Lee: Kelan Martin is Butler’s very own defibrillator

Kelan Martin waves to the crowd. Martin is averaging 20.9 points per game, good for second in the Big East. Collegian file photo. 

DANA LEE | SPORTS EDITOR | delee1@butler.edu

Kelan Martin is the rarest kind of college basketball star. He’s a star too humble to admit it out loud. And please, don’t call him the heart of this Butler basketball team — the humility his parents instilled in him might protest.

At least, not until he can acknowledge the entire team — Tyler Wideman and Kamar Baldwin and Sean McDermott and wait — you don’t think Martin notices how freshman Aaron Thompson is always the first one on the court during shootarounds?

But the higher Martin’s name climbs on Butler’s all-time scoring list, the harder it is to keep the volume to a whisper. The senior forward is second in the Big East in points per game for crying out loud.  

Still, Martin is redirecting credit to his team and he’s moved on now from the starters to the bench — Paul Jorgensen and Henry Baddley and Nate Fowler and wait — someone stop this guy before he attempts to thank every fan who shook his hand after a game.

How do you write about a star who won’t admit he’s a star out loud? You give him a new definition, one that can somehow get at the heart of what Martin has done this season without actually calling him the heart of this team.

Because Kelan, maybe you’re too humble to let anyone call you the heart of this team, but you better believe you’re the closest thing this team has to an automated external defibrillator.

You know, the red box-shaped device designed to send an electric current to jumpstart your heart and save your life.

When Martin is the common factor in nearly every comeback win this season, comparing him to an AED is the best way to explain why Butler is a team few opponents want to play in March.

Just ask Ohio State what it was like playing Butler in November. One minute they were sitting comfortably with a 15-point lead, less than four minutes left in regulation time and then Kelan Martin happened.

“If you reflect back to the Ohio State game where it looked rough and kind of dead in the water, Kelan was just as calm as…” head coach LaVall Jordan paused.

How do you explain to the press how calm Martin was without making it seem like he didn’t care about winning? Like this: “He was a little more calm than I was.”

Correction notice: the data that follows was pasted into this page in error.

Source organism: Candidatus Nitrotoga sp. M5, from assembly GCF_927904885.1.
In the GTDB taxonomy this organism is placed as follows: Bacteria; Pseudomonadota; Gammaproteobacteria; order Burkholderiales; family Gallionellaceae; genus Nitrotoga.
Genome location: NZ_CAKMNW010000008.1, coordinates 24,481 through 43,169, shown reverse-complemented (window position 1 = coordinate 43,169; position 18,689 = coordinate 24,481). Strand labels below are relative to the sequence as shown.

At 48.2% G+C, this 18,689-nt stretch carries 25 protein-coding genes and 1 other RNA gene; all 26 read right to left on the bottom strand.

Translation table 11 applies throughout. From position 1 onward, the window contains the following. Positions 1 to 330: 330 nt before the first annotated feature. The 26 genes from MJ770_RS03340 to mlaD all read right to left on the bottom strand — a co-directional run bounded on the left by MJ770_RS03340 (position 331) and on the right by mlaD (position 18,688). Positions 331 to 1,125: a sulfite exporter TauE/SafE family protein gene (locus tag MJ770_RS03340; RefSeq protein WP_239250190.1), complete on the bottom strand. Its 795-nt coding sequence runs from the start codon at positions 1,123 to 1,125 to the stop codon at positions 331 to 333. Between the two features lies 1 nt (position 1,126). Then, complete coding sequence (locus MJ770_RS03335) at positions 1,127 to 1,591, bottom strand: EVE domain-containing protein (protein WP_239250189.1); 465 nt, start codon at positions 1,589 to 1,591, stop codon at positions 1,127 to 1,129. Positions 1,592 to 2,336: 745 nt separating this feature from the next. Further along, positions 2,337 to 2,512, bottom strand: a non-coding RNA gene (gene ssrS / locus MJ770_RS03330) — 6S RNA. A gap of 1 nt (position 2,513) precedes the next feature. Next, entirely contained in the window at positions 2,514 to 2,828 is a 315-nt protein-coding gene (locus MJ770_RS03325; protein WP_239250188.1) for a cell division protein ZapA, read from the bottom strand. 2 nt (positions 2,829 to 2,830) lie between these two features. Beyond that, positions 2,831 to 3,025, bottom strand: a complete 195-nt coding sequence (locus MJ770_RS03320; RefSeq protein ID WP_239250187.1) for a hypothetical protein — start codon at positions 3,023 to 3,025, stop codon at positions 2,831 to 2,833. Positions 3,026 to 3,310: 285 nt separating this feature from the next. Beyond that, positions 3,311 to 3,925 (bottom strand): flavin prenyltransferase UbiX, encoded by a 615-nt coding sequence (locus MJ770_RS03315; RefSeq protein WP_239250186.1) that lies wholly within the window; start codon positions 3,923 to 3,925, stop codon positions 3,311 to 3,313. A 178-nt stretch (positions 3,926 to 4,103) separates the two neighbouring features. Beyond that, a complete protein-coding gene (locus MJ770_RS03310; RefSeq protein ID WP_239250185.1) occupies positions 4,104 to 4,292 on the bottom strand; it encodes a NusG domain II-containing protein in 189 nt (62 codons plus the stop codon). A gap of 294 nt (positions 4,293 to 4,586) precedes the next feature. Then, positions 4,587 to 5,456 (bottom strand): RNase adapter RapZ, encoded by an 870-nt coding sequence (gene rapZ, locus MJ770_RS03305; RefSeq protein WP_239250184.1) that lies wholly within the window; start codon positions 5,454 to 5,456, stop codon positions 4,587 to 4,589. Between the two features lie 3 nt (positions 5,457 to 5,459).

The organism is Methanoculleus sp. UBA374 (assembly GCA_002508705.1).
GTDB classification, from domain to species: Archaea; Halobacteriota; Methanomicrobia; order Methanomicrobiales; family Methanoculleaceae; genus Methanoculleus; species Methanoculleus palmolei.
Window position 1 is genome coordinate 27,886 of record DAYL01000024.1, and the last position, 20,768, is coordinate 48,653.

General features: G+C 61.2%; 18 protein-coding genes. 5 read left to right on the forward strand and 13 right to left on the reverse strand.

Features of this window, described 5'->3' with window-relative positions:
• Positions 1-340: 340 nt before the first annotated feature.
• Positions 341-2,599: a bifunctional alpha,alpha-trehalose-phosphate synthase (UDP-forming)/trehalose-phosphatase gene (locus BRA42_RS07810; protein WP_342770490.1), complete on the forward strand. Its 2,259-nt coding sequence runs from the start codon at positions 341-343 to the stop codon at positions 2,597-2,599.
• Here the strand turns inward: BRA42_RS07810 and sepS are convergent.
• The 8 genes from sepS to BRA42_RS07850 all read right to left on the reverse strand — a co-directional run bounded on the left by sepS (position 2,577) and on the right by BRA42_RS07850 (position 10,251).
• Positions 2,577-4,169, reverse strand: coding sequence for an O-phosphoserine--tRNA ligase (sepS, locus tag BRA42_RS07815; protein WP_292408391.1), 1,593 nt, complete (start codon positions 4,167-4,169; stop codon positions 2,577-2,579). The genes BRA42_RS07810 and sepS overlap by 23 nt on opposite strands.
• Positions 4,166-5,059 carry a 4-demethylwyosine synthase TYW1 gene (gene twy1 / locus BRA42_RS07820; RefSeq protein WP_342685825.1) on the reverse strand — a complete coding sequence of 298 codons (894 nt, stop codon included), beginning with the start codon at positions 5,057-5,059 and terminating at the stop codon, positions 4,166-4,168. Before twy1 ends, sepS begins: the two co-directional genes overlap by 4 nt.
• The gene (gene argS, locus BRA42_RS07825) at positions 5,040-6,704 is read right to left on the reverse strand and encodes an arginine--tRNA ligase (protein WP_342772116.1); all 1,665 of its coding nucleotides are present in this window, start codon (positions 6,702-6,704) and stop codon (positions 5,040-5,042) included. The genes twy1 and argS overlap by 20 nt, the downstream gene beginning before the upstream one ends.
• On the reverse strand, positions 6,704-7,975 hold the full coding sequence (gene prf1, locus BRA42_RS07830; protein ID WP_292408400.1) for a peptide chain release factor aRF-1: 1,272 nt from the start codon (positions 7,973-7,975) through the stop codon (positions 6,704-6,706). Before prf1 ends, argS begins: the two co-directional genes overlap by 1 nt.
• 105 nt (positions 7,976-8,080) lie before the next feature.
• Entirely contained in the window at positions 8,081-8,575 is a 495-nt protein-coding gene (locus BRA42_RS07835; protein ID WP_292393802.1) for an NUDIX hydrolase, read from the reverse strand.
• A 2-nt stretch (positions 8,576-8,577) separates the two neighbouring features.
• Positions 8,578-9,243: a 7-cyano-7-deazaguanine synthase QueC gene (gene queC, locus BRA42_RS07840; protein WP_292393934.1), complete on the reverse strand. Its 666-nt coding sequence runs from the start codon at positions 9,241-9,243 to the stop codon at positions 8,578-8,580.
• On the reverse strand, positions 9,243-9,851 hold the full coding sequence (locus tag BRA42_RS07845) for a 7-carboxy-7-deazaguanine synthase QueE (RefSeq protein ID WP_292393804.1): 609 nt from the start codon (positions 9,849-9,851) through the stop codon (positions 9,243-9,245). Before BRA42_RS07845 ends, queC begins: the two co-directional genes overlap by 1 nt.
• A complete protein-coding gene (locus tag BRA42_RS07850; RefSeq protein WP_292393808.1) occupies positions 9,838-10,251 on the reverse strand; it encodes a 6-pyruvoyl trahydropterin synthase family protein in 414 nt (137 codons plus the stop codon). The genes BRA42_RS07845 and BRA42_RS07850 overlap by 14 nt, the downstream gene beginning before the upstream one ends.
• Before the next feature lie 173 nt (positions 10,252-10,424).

Calmer than the coach? Maybe that explains how Martin could plunge into the lane with the ball and manage to score game winners like the way he did against Ohio State.

The thing is, Martin hasn’t slowed down since November. If anything he’s only gotten better, and Jordan can’t help but name two or three more games when Kelan Martin revived the team out of a basketball coma.

Take the 91-89 double overtime win at Georgetown for example. It seems only fitting that after making up a 20-point deficit, it was Martin who tied the game at 89 points. Then, it was Martin who scored the game-winning shot with three seconds left.

That was Martin the AED —  leading the team huddles, playing through the next set, then scoring again.

“He just had this calmness about him that’s impacted and been contagious to the team,” Jordan said. “So, there’s never been a state of panic regardless of what the score was. He’s had the same demeanor when we’ve been up.”

Didn’t you see? Hate to break it to you now, but if you weren’t watching Butler play Creighton last Tuesday, then you missed your shot at seeing Martin play in Hinkle Fieldhouse for the last time.

Martin scored a game-high 26 points and, somewhere in between, he hit a three from the key to go 5-for-7 from beyond the arc. The fan standing in front of Dawg Pound started flexing because that’s exactly what Martin was doing. He was flexing and he just so happened to be doing it against last year’s Big East defensive player of the year in Khyri Thomas.

“I just made the game more simple,” Martin said after the game. “Not forcing anything. Just making good shots and finding my open teammates.”

He even managed to crack a smile during the press conference because someone asked him how good it felt to be able to score 26 points against someone like Thomas. Doesn’t the smile say it all?

Creighton head coach Greg McDermott was doing the only thing his team could do to contain Martin by putting the league’s best defender on him, but maybe McDermott didn’t get the memo. Martin can be dangerous even when he’s not scoring.

“He’s our emotional leader,” Jordan said after the game. “When you talk about how he’s grown, his maturity — he’s the guy that has poise and won’t get panicked. It’s win the possession, then move on to the next play.”

What kind of coach doesn’t want that?

“He’s been really patient,” Jordan said. “That is something that as a senior he’s developed by watching film with the coaches and just learning how to beat the scout. That’s been fun to watch.”

Fun to watch? Heck, fans have never seen an AED save anything other than a life, until Kelan Martin started saving basketball games.

It’s a shame we can’t hear Martin talking during the team huddles. But his teammates hear him. Jordan does too. It sounds a lot like a heartbeat.


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